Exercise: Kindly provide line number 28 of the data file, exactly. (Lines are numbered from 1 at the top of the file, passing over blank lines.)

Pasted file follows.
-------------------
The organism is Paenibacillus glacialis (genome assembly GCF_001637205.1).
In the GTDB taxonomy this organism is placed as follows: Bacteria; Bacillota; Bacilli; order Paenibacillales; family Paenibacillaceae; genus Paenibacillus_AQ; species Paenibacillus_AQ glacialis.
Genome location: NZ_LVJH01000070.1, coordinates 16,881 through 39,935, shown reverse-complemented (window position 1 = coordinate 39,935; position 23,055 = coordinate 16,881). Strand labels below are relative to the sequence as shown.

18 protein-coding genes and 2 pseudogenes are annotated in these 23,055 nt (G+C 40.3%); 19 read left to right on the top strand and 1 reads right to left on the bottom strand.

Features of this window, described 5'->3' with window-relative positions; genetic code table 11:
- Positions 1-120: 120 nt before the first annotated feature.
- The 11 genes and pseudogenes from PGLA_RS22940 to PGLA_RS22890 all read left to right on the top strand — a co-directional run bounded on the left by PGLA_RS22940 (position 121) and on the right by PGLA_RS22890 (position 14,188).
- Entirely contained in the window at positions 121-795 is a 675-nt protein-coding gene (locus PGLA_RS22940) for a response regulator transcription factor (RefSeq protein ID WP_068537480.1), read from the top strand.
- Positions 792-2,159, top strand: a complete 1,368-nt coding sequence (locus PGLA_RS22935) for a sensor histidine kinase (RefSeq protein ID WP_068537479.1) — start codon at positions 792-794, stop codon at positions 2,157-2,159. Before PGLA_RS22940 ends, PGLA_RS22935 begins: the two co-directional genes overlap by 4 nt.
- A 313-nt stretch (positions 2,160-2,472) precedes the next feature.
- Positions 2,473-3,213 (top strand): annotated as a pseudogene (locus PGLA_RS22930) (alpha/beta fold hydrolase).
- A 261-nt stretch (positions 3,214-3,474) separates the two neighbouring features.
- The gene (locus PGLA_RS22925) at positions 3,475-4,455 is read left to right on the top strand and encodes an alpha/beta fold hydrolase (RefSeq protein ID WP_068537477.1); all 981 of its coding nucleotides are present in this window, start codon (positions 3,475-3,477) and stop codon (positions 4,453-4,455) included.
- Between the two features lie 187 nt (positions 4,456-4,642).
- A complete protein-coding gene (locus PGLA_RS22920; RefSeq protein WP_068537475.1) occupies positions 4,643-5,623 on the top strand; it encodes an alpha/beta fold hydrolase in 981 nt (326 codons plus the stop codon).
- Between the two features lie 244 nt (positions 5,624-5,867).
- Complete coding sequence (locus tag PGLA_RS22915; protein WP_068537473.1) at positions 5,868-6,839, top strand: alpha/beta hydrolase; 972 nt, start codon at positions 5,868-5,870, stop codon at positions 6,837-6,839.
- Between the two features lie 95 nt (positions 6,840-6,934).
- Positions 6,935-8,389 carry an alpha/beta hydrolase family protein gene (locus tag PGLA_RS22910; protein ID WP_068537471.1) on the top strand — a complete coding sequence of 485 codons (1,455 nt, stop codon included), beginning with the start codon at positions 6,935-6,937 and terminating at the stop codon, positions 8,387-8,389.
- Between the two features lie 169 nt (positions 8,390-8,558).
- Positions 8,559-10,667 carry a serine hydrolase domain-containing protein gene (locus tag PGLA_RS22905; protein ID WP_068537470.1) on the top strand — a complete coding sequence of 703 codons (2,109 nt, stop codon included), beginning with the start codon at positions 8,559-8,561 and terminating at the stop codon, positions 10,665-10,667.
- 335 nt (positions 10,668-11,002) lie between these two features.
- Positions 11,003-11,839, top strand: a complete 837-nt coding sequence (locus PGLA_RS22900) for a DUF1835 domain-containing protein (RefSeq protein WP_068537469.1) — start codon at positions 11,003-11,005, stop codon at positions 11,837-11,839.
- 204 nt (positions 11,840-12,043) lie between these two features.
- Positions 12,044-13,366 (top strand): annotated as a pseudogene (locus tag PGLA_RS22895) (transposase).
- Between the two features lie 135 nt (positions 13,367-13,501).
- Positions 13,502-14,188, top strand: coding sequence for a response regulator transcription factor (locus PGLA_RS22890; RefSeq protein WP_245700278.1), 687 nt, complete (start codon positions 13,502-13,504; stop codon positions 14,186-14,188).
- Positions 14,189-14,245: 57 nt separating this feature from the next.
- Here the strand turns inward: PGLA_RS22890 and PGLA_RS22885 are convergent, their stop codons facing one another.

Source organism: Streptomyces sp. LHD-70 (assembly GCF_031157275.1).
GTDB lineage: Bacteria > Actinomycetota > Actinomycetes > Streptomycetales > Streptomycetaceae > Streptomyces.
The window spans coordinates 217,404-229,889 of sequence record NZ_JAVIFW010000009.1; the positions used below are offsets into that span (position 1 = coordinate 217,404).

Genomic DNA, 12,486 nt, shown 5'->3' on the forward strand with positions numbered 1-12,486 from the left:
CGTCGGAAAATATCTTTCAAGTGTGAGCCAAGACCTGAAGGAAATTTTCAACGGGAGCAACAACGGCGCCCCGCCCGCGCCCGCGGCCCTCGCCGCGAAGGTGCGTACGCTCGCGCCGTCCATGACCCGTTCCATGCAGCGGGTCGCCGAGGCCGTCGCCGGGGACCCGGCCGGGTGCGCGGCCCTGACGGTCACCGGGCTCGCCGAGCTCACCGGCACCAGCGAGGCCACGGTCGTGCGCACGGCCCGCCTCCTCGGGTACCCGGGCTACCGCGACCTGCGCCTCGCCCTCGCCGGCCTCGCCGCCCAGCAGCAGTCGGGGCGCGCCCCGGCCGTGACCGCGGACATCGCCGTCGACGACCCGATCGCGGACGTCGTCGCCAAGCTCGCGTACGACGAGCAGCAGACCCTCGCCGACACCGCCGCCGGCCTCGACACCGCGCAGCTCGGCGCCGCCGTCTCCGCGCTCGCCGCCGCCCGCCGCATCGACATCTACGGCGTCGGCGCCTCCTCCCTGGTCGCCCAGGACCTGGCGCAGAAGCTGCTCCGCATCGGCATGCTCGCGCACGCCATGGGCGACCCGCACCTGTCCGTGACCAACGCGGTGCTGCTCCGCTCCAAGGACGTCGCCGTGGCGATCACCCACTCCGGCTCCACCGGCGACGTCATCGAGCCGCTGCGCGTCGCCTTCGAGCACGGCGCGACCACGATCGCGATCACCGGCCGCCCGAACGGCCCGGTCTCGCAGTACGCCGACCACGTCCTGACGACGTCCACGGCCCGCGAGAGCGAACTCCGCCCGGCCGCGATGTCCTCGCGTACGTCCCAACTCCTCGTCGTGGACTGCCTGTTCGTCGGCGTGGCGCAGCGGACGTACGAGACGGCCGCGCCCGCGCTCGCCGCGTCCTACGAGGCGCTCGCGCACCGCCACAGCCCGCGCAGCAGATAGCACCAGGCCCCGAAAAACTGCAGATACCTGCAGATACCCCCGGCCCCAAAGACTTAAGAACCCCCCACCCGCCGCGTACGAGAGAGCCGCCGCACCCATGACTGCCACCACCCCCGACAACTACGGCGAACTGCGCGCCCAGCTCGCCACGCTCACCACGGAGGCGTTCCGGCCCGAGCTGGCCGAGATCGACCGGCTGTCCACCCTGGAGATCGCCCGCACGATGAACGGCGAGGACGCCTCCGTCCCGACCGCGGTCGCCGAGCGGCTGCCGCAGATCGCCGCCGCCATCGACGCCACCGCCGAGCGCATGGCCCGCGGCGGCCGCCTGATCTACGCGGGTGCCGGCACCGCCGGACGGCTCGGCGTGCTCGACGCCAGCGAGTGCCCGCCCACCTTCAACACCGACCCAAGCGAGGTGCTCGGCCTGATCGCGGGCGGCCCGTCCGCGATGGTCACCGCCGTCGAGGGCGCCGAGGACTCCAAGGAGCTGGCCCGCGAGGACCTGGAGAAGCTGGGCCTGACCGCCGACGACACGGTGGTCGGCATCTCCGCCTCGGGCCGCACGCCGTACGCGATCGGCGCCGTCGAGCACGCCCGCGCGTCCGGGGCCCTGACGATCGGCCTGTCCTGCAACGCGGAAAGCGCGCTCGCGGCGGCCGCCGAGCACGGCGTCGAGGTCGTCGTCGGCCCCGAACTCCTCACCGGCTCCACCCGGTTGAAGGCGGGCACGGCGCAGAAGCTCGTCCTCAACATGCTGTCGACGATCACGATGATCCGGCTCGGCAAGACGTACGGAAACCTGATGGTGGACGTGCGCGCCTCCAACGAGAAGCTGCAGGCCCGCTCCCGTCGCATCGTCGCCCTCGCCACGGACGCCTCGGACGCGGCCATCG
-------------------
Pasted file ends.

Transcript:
- Positions 14,189-14,245: 57 nt separating this feature from the next.